Issue with single-use plastic and how to avoid it.
Straws, packing films, bags, the wrapper on a candy bar, bottles, and almost every plastic object designed for a temporary use are good examples of single-use plastic. Although we may not realize it when we buy bottles of our favorite beverage or request plastic bags at the grocery store checkout line, our decisions have a significant influence on the health of our planet and ourselves.
Uprise of Plastic Pollution
Plastic has become one of the most often utilized materials. It may now be found everywhere, from stores to homes. What is the reason behind this? Why is the usage of plastic increasing rather than decreasing? The primary reason for this is the low cost of plastic. Other options, such as paper and fabric, are more expensive. This is why it is so common and widespread.
Second, it is really simple to use. Plastic, whether liquid or solid, may be utilized for practically anything. Furthermore, it comes in a variety of shapes and sizes that we can easily mold.
In addition, we can observe that plastic is a non-biodegradable substance. It does not vanish from the surface of the planet. Plastic cannot be dissolved in either land or water; it persists indefinitely. As a result, more usage of plastic implies more plastic that will not decompose. Thus, plastic pollution is increasing at fast rate.
What’s the big deal about single-use plastic?
By 2050, there will be more plastic in the ocean than fish unless substantial measures are taken to minimize plastic pollution from manufacturing to consumption. Trash islands have already taken over vast areas of the Pacific and Caribbean oceans. That is one of the many reasons why it is critical to decrease single-use plastic consumption and to adopt environmentally friendly alternatives wherever possible.
Single-use plastics need a large quantity of fossil fuels, which damage the environment and contribute to climate change. Plastics continue to devastate the environment after they have been used, posing a significant danger to ecosystems, marine life, and human livelihoods.
More than 600 marine animal species are endangered as a result of plastic pollution. Humans, too, are at risk of being harmed by or consuming plastic waste. Microplastics, which have been found in table salt, are unknowingly digested by humans.
Cancer, birth defects, and endocrine disruption are just a few of the diseases linked to plastic exposure, which can lead to a slew of other health issues. If you live near a plastic manufacturing plant, your chances of developing these illnesses, as well as other issues like water shortages, are even higher.
Individual action is the first step in the fight against plastic waste. These are some simple steps you can take right now to drastically reduce your use of plastic.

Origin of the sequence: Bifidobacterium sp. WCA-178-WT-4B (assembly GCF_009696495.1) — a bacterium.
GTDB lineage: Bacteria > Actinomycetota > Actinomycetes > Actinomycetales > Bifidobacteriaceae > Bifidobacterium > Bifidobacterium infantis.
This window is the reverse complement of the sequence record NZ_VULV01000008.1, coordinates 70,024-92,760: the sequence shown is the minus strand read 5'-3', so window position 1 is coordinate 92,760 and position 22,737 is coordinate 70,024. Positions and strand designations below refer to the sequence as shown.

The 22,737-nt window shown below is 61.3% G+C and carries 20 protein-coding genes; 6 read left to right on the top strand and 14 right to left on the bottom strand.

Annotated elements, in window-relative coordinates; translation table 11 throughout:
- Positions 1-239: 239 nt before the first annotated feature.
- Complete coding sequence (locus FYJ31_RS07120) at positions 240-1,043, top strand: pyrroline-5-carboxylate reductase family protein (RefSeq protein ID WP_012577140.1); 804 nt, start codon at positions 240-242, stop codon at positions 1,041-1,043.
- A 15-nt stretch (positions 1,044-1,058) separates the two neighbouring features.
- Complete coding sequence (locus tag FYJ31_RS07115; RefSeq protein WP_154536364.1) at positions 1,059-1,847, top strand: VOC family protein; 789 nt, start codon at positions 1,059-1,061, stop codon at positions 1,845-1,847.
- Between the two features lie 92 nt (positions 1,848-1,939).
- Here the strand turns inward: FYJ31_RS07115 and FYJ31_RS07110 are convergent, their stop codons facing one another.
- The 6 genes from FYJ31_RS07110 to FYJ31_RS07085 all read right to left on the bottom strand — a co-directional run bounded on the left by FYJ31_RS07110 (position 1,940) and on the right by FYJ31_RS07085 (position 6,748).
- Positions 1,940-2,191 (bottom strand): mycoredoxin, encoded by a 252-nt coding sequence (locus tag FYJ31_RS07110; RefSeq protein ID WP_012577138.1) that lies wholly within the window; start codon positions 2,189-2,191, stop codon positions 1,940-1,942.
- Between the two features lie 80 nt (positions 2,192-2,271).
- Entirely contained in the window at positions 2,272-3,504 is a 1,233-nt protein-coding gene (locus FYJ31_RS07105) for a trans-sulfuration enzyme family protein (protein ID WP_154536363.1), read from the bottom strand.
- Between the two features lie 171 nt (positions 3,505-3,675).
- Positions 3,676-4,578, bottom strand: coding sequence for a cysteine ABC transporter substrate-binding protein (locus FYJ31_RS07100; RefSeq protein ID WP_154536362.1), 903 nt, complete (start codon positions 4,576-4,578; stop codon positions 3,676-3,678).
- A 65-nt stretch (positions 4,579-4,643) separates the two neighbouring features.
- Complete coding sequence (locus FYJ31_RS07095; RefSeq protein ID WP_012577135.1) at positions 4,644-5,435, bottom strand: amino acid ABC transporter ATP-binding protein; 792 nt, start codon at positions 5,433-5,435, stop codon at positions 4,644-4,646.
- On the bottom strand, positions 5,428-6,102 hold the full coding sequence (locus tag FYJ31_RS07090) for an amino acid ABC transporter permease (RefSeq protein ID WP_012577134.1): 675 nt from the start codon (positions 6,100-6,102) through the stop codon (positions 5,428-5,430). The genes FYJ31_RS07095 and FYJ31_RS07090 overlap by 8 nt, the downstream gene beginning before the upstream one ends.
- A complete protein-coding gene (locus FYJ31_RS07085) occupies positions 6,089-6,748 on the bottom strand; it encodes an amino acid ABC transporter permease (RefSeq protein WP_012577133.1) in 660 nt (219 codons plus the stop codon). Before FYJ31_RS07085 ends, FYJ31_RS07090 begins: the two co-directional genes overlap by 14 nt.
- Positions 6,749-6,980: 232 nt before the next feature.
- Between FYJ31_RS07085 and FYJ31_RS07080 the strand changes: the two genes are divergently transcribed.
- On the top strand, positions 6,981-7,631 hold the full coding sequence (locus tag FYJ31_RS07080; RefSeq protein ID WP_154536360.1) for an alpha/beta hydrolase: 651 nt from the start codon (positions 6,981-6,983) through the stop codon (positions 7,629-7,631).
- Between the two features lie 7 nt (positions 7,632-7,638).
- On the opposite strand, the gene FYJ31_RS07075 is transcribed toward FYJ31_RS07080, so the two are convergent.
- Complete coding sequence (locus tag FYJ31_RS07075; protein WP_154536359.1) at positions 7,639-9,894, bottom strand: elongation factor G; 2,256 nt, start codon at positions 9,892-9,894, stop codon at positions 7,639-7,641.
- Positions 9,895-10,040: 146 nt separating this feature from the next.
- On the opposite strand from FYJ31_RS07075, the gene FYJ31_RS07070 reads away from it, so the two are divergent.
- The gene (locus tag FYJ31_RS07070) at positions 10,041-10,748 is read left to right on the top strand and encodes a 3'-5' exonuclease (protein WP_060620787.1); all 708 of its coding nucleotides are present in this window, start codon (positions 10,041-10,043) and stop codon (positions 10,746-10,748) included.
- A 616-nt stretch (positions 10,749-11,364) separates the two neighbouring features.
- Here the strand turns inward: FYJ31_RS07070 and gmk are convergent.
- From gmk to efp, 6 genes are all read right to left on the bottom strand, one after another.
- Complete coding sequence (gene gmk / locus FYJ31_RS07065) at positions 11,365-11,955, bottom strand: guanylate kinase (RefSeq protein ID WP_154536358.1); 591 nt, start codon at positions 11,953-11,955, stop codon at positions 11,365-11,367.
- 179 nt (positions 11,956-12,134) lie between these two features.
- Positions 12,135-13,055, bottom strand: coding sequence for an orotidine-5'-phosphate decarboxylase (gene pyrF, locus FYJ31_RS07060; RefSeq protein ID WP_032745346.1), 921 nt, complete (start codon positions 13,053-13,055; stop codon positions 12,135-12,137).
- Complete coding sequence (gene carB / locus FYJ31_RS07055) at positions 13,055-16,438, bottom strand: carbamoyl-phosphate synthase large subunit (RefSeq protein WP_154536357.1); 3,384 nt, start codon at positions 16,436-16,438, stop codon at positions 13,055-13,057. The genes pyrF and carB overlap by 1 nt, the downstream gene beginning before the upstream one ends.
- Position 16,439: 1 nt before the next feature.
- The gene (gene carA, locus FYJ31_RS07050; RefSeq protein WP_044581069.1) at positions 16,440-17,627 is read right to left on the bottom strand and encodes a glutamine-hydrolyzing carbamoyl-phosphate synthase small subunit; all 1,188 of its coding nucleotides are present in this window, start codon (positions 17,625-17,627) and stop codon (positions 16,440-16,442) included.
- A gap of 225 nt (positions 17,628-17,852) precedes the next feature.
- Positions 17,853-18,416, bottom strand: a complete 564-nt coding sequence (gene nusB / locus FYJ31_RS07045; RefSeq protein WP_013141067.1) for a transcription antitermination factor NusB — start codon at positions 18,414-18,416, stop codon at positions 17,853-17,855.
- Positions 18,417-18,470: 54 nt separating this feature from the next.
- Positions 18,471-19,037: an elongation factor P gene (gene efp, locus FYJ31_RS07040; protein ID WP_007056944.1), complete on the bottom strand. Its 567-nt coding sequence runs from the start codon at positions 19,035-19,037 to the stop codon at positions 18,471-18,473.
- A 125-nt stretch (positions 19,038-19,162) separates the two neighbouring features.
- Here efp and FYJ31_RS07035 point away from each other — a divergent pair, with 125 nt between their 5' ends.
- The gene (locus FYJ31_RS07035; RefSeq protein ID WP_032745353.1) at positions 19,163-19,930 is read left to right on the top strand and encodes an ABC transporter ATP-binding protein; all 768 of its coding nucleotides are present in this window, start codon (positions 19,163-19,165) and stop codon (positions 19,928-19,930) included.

Ways to reduce single-use plastic!
Stop buying bottled water: Last year, Americans consumed an estimated 48- 50 billion plastic water bottles, but only 22% of them were recycled. Bottled water not only contributes to plastic pollution after consumption, but it also requires a significant quantity of fossil fuels, which contributes to environmental deterioration.
Using a BPA-free reusable water bottle is better for the environment. When you can have a reusable bottle and save money at the same time, you don't need to buy a plastic water bottle every time.
Reusable coffee cups : Each year, about 400 billion single-use coffee cups are discarded throughout the world. These cups come in a variety of styles, from complete plastic cups to paper cups with a plastic liner and lids. These cups frequently wind up in landfills, where they take years to decompose. According to the World Wildlife Fund, you may contribute to the solution by bringing a reusable cup or mug to your favorite coffee shop. Some establishments may even encourage you for bringing your own cup with a discount.
Skip the straw: For individuals who need to use straws and are willing to make the change, metal and paper straws are suitable options. If you can avoid using the straw completely, that's even better.
Every day, an estimated 380 million straws are used in the United States, with many of them ending up in the coastal and marine environment, causing damage to ecosystems and harming marine life. In 2018, a number of governments and companies took measures to prohibit the use of plastic straws, and also your choice to boycott straws will encourage others to do so in the future.
Use your own shopping bag : Bags come in a wide range of styles. If at all possible, avoid heavy-duty plastic bags in favor of textiles like cotton, canvas, silk, bamboo, or jute. Jute bags are the greatest option since their production is less harmful to the environment, but they are bulky. Fabric shopping bags that fold up into little pouches that fit easily in your handbag, backpack, and occasionally your pocket are also available.
Educate Others : Explain the concept of single-use plastic to your friends, family, and classmates, as well as the significance of minimizing plastic usage. You can help decrease single-use plastic in your house and theirs by educating others.
What about all those single-use plastics you couldn't avoid? We are aware that there is a significant amount of single-use plastic packaging that is difficult to avoid. And a large portion of it is made of so-called "soft plastic." So, what can you do
Ultimately, this was a brief overview on single-use plastics and how you may take a step toward being more ecologically conscious. Hopefully, some of the concerns regarding single-use plastics have been cleared up. Remember to share this information with your friends and family so that we may all minimize our negative impact on the environment and have a healthier life.